That's when this boy, I would say around the age of 16, came over and started talking in English. I was a bit weary at first but then his 14 year old girlfriend rocked up along with his family. He was a real talkative person and at times I was a bit overwhelmed by it all. He, nevertheless, insisted that I should join him and his family on the train so that we can continue the monologue.

That's when the train pulled in and it was a real effort to get on. The pushing and shoving of the ferry, to get to Jakarta, was slow and genial in comparison. Everybody was already quite packed on the train and it didn't help matters that families were bringing giant bags of luggage with them. I remember, whilst still pushing to get through the cabin door, somebody must have seen me (the only foreigner in sight and most probably on the train) said to me 'Welcome to Indonesia!!' I don't think many foreigners would jump on such a cheap and crowded train so I think I surprised them a bit, especially when I joined in the pushing and shoving.

Clearly if the train is crowded there are no seats available and so I was left at the mercy of this overwhelming natterer I had come across on the platform. He was having lewd and dirty conversations with his girlfriend in English which was a bit embarrasing to hear. He turns out, according to him, to be 28 and not 16 which I was a bit shocked at because I would never have guessed but I didn't dare ask about the girlfriend.

At times when this person was not talking to me and talking dirty with this girlfriend I took the opportunity to look around the train. It was very crowded, with 4 people to every 3 seats and with people standing and sitting on luggage in the aisle. The exception was the seats held by a band of military men, all with shaven hair and all with crisp uniforms. Nobody dared asked them to budge up - perhaps out of fear or perhaps out of respect.

The day outside was hot (don't forget at the time it was Summer) and so the train was hotter. People had opened the windows to as far as they could but the breeze that they caught was not enough to give much respite against the heat. I was thanking the heavens that I overcame my stubborness and bought an extra bottle of water otherwise I most probably would have fainted. The heavens, it seems, did not forget me as a seat came up right next to the window, and so I rushed to get my things together. Sitting down, with the train chugging along, and with a breeze in my hair, was pure bliss. It was about an hour and a half from entering the train till I had found a seat.

The natter box had never been far behind and so he sat next to me to continue his onslaught. I was quite tired and a bit uncomfortable so I did not make much conversation. Things were not made easier by squeezing up to make space for an extra person on the seat but I took solace from the wind. The trouble was when the train stops as that is when the breeze halts. It is then that you really feel the heat on the train and start drinking water. If it wasn't for that extra bottle...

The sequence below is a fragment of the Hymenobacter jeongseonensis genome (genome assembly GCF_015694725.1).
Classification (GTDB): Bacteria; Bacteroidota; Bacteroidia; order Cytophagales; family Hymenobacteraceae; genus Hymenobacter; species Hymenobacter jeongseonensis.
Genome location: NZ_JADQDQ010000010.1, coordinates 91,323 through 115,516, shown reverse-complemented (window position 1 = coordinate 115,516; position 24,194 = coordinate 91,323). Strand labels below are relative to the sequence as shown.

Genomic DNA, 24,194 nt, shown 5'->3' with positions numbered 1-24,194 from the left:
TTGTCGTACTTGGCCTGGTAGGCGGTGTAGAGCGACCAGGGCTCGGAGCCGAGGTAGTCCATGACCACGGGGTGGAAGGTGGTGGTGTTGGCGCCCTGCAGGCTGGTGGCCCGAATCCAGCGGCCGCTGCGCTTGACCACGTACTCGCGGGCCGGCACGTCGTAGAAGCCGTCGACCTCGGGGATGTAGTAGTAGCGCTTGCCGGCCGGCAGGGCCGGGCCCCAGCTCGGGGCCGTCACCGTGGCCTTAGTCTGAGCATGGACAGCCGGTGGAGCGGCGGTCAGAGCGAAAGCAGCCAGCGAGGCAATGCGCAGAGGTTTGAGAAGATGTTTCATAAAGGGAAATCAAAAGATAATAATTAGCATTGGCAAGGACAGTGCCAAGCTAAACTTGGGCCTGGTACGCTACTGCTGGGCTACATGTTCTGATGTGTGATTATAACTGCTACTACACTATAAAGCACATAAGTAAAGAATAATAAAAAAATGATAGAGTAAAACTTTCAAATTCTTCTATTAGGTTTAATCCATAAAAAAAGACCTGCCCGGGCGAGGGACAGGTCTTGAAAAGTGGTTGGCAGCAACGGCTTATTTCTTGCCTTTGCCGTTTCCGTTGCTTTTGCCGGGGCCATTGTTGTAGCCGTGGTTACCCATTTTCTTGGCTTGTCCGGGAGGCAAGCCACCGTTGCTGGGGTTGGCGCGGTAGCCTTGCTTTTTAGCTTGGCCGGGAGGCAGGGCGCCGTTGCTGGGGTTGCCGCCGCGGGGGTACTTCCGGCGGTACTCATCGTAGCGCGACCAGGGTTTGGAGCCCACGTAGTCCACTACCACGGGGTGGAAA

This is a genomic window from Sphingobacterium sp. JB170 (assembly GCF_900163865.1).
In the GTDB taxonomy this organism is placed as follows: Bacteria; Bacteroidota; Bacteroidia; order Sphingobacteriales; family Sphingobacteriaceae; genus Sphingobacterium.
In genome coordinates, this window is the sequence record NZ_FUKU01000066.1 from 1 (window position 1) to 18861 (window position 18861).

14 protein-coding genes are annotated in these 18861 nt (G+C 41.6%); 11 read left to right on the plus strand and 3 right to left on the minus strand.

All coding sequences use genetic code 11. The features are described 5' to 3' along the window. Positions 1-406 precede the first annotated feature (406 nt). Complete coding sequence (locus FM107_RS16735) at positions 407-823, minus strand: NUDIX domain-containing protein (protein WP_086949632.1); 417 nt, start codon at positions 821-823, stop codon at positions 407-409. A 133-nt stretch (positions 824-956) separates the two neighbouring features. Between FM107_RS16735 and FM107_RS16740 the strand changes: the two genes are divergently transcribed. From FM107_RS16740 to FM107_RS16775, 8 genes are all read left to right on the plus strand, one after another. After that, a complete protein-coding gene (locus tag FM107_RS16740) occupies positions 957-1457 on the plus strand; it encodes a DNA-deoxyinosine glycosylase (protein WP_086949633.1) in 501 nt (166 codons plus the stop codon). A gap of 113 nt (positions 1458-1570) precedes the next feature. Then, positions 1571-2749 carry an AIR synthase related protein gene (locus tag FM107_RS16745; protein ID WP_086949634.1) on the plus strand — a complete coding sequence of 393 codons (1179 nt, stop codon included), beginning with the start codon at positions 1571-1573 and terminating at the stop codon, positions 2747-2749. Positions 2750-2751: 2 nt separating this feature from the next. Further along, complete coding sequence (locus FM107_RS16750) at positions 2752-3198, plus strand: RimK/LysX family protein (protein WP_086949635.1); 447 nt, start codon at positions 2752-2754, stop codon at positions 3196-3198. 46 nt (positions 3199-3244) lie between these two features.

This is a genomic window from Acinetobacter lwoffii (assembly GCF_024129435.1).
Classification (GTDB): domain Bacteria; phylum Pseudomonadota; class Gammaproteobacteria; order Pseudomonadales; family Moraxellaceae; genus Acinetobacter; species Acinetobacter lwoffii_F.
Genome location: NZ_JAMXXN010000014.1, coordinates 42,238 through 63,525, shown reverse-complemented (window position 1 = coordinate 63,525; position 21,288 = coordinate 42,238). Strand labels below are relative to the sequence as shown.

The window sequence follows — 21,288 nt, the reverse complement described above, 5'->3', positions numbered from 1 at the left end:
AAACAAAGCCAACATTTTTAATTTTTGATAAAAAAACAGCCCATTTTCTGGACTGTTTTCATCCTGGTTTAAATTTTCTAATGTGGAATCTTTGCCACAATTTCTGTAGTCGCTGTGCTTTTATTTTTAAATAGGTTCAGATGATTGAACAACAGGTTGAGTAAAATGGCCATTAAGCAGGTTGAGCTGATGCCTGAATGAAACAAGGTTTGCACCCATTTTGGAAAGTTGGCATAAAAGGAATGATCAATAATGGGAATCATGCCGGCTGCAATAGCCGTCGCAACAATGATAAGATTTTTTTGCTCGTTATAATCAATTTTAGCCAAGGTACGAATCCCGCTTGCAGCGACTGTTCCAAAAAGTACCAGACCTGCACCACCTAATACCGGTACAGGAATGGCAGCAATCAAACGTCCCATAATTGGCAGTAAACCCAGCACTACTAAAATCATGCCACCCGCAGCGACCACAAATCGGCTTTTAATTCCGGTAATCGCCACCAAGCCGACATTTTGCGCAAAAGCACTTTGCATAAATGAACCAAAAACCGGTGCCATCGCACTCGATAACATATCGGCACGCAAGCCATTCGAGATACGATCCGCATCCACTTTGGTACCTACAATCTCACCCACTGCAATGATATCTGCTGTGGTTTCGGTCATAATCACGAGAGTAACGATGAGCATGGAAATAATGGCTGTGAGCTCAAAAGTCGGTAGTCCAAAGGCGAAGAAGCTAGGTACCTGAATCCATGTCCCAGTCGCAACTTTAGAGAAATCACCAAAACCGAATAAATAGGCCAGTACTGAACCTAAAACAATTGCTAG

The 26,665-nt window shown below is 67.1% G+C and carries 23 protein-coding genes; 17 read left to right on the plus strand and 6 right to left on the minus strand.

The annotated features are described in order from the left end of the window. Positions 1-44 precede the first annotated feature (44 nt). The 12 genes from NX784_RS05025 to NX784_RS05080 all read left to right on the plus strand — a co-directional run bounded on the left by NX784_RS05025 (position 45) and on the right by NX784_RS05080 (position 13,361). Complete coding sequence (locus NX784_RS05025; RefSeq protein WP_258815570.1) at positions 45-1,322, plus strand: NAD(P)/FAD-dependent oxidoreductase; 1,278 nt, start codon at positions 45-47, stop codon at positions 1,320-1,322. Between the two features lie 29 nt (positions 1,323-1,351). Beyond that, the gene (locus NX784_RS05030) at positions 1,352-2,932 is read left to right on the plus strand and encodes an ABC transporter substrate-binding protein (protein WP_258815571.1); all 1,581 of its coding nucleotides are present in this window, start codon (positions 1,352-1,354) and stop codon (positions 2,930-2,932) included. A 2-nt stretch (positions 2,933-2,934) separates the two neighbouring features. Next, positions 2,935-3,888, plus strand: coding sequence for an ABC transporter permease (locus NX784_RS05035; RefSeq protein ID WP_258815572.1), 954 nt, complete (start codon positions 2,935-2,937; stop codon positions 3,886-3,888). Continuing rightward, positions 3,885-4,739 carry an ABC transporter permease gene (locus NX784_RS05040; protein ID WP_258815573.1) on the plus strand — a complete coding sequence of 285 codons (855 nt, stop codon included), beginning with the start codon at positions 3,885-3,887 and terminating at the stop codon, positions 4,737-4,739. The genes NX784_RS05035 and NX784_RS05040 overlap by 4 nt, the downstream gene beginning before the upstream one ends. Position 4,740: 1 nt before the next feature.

The train eventually arrived at the connecting town with nightfall with a 3 hour journey turned out to be 10 for whatever reason. 'Welcome to Indonesia!!' I heard someone say when I had got on the train.


Jogjakarta Blues

After leaving the tour guide behind (he said "any further and you'll have to pay me" to which I replied "OK, bye!") I found the railway station easily.

I wanted to get to Jogjakarta but I didn't know which ticket stand to buy the ticket from. After around proved to be pointless because I was directed to all sorts. Eventually, though, I bought a ticket and if I remember rightly it was economy.

From then till the time I on the train I didn't really do much - just bum around a few shops and writing a few notes in my books. When the train did set off I lumbered on and found my window seat. It wasn't great and definitely not the most comfortable ride I had but considering the circumstances it was ok. I remember this old man in the opposite isle smoking cigarettes almost constantly. They must make cigarettes down in Indonesia differently because the smoke smelt of thick acidic tar. Two rows behind him was an elderly couple looking after, what must have been, their grandchild. I don't know how she did it but the grandmother found enough space on the floor infront of the seats for her nap. In her vacant seat slept the grandchild.

After catching what little sleep the train arrived in Jogjakarta. It was about 0700 in the morrning and I gave the family that I had met on the ferry a ring; a few times; with no answer. In a sense I was a bit glad that the family did not pick up (or that they gave me the wrong number in the first place) because it meant that I would have one more day in Bali (my destination point) taking it easy.

With that resolve I went on to get a ticket to Bali. That proved to be a bit more difficult than I had at first imagined because I needed to yet again go to another train station in Jogjakarta. Feeling very tired after the rough night I was a bit knackered when I found the right station. I took some respite from getting a cheap ticket (by that point cash was wearing a bit thin) and proceeded to wait for my train. Nothing could have prepared me for how hard that journey would be.